Today, the 500th episode of Masters in Business drops.1
I have described the inspiration for the show as “an audio version of Market Wizards” but the actual pitch to Bloomberg was “Mark Maron’s WTF meets Charlie Rose” (that was before we knew about his, um, behavior).
It has been a wonderful ride, one that I feel grateful and privileged to be on. And I hope to keep doing it for was long as I can.
From the very beginning, I had some thoughts:
1. Meet interesting people: My dark little secret is that the show actually has an audience of just one: Me.
It has been a delightful excuse to sit down and chat with people I would never otherwise have had an opportunity to meet. Nobel Laureates, guitarists, hedge fund managers, billionaires, all swing by my little studio for a “Hi, How Are Ya?”
I get to ask the questions I find useful, meet legends, and spend 1-2 hours with some amazing and delight folk. It’s the most fun I have all week.
2. Better Interviews: Back in the day, most standard financial media interviews were disappointing, often only superficial questions with a short shelf life: “What’s your favorite stock? Where will the Dow be in a year? When will the Fed (cut/raise) next?”
Hence the show’s motto: No stock picks, no predictions.
I thought the basic interview form could be improved by eschewing those questions and diving much deeper into who the guest really was, and how they got that way: “Who were your mentors? How did you make your most important career decisions? How did you develop your investment philosophy? What are you reading?” Other fields were doing this, why not finance?
Smarter, longer-form, in-depth interview formats have become increasingly popular since MiB launched in 2014; I’d like to think we helped move the industry forward in ways that are useful for investors.
3. Reach an audience: The show now gets 8-10 million streams per year, plus downloads on various properties, including the Bloomberg Terminal; it is also broadcast on Bloomberg Radio (and syndicated) plus XM Sirius radio.
I wanted to be able to reach investors and show them there was a better way to learn about investing. An amazing way to gain insight is to sit down with extraordinarily successful investors and have them explain what they did wrong, and what they learned from the experience. I have found this useful, and many of you have written in to say you have also. This has truly been an outstanding learning experience.
4. Create a Library: Wouldn’t it be great if you could find all of the most interesting people from different practice areas in one place? All of the Behavioral Finance folk, Venture Capitalists, hedge fund managers, women in finance, etc. were all searchable in one place.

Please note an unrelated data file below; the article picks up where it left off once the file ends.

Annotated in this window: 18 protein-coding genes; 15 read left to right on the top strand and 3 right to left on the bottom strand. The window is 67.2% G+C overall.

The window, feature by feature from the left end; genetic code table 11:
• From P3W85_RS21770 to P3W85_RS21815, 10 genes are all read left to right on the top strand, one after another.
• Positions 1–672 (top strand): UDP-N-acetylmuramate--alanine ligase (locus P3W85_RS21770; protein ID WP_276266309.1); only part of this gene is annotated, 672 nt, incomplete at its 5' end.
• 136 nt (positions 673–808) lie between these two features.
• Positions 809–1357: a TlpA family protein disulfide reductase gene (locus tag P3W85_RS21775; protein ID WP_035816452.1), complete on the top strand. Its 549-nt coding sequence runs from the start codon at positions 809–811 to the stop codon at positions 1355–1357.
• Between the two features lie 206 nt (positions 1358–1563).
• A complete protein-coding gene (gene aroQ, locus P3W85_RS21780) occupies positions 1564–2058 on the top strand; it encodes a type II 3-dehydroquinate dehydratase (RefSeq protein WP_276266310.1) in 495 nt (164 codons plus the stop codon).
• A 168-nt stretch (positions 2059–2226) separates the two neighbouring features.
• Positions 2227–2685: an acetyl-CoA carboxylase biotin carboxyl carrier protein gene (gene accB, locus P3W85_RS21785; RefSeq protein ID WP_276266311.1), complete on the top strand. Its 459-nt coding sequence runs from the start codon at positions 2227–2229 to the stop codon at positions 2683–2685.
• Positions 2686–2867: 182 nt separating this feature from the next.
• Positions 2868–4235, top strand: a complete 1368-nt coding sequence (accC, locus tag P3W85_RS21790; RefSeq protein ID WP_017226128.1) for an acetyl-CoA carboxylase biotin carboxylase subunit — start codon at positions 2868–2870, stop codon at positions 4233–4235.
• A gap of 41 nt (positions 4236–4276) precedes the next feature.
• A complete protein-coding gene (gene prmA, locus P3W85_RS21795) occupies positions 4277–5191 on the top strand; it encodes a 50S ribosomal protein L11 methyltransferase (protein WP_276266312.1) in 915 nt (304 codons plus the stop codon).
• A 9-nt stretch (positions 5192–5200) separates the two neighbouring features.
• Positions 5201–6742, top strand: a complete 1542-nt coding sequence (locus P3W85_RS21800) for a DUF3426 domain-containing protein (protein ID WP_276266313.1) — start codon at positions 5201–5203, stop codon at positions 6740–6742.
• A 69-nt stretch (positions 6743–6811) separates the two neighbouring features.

It’s been so much fun seeing how different groups of guests think: Strategists, fund managers, economists, private equity, entrepreneurs, VCs, entertainers and authors.
I am going to continue to assemble lists by various categories per listeners’ requests: PE, Billionaires, Professors, etc., and anything else you guys think of.
5. Work with amazing people: None of this would have been possible without the help of some extraordinary people, including Michael Batnick, who very much helped shape the show in the first 5 seasons of MiB, and Sean Russo, who stepped into his big shoes. Josh Frankel helped me score some amazing guests from day one.
At Bloomberg, Al Mayer and Anthony Mancini not only approved the idea but have been enormously helpful in making me (a non-professional in the world of radio) suck much less; Charlie Vollmer was my first audio engineer who taught me basic radio skills, including how to do intros and outros. Tim O’Brien of Bloomberg View has been a steadfast supporter of the show. Sage Bauman is the head of podcasts, and it’s great having someone champion the show to the rest of the firm. Atika, Rob, Sarah, Justin, Mohammed, Colin, and too many people to name have all helped make the show better.
My producers have been awesome: Paris Wald today and my prior producers Taylor Riggs (now a star on Fox Business) and Michael Boyle (doing hedge fund analytics for BBRG and live events) have all been huge. And special thanks to Michael Bloomberg, who not only listens to the show but lets me sit in on the conversation when I occasionally walk a guest over to his desk. And of course, all of the guests who have been so generous with their time.
One of the questions I occasionally get is “When are you going to run out of potential guests?” I suspect never.
In Major League Baseball, there are twenty-eight players who are members of the 500 home run club. Chatting with a financial guest for an hour isn’t the same as clocking one over the left-field wall, but still, it feels to me like a major milestone.
Here’s to the next 500 shows — onwards to 1000.
Thanks for listening.
7 Years of MiB
1. iTunes only shows 464, but it is missing the first season shows, including Jeff Gundlach of Doubleline, David Kotok of Cumberland, and Rob Arnott of Research Affiliates. And for you trivia buffs, #500 is Franklin Templeton CEO Jenny Johnson.